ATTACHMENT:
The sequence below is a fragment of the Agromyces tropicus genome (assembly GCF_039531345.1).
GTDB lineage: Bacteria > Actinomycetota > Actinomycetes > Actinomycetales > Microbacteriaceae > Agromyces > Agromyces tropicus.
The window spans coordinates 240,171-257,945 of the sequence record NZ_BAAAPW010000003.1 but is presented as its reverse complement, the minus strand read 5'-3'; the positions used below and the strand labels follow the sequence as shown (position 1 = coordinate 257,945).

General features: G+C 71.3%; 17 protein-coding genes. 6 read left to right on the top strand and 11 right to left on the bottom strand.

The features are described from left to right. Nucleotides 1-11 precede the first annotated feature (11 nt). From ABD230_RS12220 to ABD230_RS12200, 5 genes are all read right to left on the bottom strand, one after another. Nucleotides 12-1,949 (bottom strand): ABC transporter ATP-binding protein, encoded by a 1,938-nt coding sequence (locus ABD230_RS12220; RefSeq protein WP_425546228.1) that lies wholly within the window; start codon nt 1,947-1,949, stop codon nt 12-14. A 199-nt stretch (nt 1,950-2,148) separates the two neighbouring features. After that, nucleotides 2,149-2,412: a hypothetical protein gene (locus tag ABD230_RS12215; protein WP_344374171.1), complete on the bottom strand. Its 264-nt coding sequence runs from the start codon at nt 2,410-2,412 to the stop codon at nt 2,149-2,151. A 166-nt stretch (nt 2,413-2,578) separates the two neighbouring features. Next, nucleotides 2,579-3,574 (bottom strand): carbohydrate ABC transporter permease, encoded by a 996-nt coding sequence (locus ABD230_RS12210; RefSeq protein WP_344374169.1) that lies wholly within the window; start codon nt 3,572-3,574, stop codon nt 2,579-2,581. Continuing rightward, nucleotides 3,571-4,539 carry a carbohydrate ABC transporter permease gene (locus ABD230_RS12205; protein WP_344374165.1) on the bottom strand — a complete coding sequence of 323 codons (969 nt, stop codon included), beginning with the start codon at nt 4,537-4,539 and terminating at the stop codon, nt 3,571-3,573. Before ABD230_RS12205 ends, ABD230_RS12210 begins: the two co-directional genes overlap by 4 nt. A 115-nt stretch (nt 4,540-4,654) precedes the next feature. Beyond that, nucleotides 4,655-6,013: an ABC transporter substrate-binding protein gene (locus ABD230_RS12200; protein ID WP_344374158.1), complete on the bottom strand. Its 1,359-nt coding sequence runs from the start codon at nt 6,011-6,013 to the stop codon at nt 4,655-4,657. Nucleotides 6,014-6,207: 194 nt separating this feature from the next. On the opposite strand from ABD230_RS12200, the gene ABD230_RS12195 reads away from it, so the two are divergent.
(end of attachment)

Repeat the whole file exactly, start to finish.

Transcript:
The sequence below is a fragment of the Agromyces tropicus genome (assembly GCF_039531345.1).
GTDB lineage: Bacteria > Actinomycetota > Actinomycetes > Actinomycetales > Microbacteriaceae > Agromyces > Agromyces tropicus.
The window spans coordinates 240,171-257,945 of the sequence record NZ_BAAAPW010000003.1 but is presented as its reverse complement, the minus strand read 5'-3'; the positions used below and the strand labels follow the sequence as shown (position 1 = coordinate 257,945).

General features: G+C 71.3%; 17 protein-coding genes. 6 read left to right on the top strand and 11 right to left on the bottom strand.

The features are described from left to right. Nucleotides 1-11 precede the first annotated feature (11 nt). From ABD230_RS12220 to ABD230_RS12200, 5 genes are all read right to left on the bottom strand, one after another. Nucleotides 12-1,949 (bottom strand): ABC transporter ATP-binding protein, encoded by a 1,938-nt coding sequence (locus ABD230_RS12220; RefSeq protein WP_425546228.1) that lies wholly within the window; start codon nt 1,947-1,949, stop codon nt 12-14. A 199-nt stretch (nt 1,950-2,148) separates the two neighbouring features. After that, nucleotides 2,149-2,412: a hypothetical protein gene (locus tag ABD230_RS12215; protein WP_344374171.1), complete on the bottom strand. Its 264-nt coding sequence runs from the start codon at nt 2,410-2,412 to the stop codon at nt 2,149-2,151. A 166-nt stretch (nt 2,413-2,578) separates the two neighbouring features. Next, nucleotides 2,579-3,574 (bottom strand): carbohydrate ABC transporter permease, encoded by a 996-nt coding sequence (locus ABD230_RS12210; RefSeq protein WP_344374169.1) that lies wholly within the window; start codon nt 3,572-3,574, stop codon nt 2,579-2,581. Continuing rightward, nucleotides 3,571-4,539 carry a carbohydrate ABC transporter permease gene (locus ABD230_RS12205; protein WP_344374165.1) on the bottom strand — a complete coding sequence of 323 codons (969 nt, stop codon included), beginning with the start codon at nt 4,537-4,539 and terminating at the stop codon, nt 3,571-3,573. Before ABD230_RS12205 ends, ABD230_RS12210 begins: the two co-directional genes overlap by 4 nt. A 115-nt stretch (nt 4,540-4,654) precedes the next feature. Beyond that, nucleotides 4,655-6,013: an ABC transporter substrate-binding protein gene (locus ABD230_RS12200; protein ID WP_344374158.1), complete on the bottom strand. Its 1,359-nt coding sequence runs from the start codon at nt 6,011-6,013 to the stop codon at nt 4,655-4,657. Nucleotides 6,014-6,207: 194 nt separating this feature from the next. On the opposite strand from ABD230_RS12200, the gene ABD230_RS12195 reads away from it, so the two are divergent.